recorded a great deal of music in his early career, and this compilation of tracks from 1956-1959 could hardly have jammed more sounds onto one CD, falling just three seconds short of the 80-minute mark. Whether this is intended as a best-of for the period isn't clear, with liner notes that give a basic overview of Smith
's origins, but no clue as to the anthology's driving concept. It does, however, include full credits for recording dates and personnel, and due to its length serves as a reasonable introduction to his early work. This was the time in which Smith
established himself as an exciting new talent in the jazz world with his Hammond B-3 organ, and the tracks spotlight his use of the instrument on an assortment of ballads, standards, and more uptempo groovers. Guitarist Kenny Burrell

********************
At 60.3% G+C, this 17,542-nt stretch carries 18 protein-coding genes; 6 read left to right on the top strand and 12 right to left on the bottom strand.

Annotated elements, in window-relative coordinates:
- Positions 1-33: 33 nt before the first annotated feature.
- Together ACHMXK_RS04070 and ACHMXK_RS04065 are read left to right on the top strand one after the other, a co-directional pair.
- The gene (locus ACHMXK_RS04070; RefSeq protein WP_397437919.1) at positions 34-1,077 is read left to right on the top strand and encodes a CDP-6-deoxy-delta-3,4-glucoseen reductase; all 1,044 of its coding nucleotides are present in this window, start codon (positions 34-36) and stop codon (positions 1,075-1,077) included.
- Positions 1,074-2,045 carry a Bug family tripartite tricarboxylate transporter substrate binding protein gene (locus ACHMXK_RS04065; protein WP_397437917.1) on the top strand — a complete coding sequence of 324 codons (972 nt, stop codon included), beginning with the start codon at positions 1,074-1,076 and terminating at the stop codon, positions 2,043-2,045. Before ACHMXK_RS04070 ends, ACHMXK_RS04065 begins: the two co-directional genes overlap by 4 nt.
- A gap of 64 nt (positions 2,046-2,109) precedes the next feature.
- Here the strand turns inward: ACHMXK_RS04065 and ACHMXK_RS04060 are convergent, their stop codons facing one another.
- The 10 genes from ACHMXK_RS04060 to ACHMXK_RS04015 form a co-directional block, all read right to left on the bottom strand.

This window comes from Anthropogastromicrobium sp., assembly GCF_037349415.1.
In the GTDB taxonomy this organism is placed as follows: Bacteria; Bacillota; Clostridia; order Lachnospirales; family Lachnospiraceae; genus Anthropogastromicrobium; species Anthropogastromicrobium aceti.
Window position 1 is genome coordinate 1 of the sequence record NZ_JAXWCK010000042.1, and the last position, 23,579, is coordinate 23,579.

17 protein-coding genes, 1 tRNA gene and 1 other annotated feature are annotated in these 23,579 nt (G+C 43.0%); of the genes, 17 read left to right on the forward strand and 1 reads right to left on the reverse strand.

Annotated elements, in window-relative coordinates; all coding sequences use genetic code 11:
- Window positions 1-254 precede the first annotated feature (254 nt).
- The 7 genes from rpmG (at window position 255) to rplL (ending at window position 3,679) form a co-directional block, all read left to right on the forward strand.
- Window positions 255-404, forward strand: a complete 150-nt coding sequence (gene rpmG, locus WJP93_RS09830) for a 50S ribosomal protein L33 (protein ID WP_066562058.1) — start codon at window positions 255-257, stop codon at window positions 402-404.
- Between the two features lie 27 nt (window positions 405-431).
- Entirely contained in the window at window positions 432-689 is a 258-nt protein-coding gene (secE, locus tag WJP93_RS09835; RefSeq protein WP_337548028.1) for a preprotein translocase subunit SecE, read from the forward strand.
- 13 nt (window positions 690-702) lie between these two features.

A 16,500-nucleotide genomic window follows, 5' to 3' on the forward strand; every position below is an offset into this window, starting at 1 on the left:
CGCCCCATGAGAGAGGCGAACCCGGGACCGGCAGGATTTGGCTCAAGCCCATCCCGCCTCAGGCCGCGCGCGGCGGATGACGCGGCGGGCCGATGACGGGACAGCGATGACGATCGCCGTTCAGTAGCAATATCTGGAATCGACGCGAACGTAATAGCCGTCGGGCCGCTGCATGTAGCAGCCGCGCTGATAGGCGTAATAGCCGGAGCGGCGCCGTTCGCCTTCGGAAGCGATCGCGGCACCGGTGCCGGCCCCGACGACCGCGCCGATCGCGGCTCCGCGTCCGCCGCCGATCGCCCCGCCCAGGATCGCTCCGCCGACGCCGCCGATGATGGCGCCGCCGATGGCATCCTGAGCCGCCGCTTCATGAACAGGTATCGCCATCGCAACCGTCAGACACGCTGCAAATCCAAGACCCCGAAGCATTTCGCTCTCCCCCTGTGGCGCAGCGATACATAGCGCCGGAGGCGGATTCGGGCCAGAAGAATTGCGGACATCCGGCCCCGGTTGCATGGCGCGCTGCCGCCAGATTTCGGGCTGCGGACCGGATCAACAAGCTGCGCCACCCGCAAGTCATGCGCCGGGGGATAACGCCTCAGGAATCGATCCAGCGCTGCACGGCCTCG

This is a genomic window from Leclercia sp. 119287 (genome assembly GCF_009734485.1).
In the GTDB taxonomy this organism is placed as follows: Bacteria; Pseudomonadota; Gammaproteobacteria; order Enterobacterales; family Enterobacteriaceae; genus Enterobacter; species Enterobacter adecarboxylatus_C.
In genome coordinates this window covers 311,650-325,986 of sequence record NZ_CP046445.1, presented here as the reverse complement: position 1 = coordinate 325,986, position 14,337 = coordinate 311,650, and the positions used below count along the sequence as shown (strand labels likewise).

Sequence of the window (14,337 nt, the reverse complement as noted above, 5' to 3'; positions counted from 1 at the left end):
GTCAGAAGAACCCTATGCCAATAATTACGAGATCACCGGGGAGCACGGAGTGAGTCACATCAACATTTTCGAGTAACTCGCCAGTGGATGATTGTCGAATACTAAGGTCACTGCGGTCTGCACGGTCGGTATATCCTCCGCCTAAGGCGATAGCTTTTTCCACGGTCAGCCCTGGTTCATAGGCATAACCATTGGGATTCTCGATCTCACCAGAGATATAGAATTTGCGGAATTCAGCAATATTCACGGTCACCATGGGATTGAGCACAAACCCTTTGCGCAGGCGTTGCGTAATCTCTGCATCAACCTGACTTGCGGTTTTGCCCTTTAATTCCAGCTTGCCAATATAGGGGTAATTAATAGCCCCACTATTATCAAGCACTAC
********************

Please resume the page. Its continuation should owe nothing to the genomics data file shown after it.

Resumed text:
and drummer Art Blakey
are the most notable of the numerous accompanists, though they're not on the majority of the selections by any means. It's perhaps a little too much on the sedate side for those looking for more of the intensity he brought to his more fiery material, and there's little here that could be considered hard to find, other than perhaps the 7" single edits of "After Hours" and "The Sermon."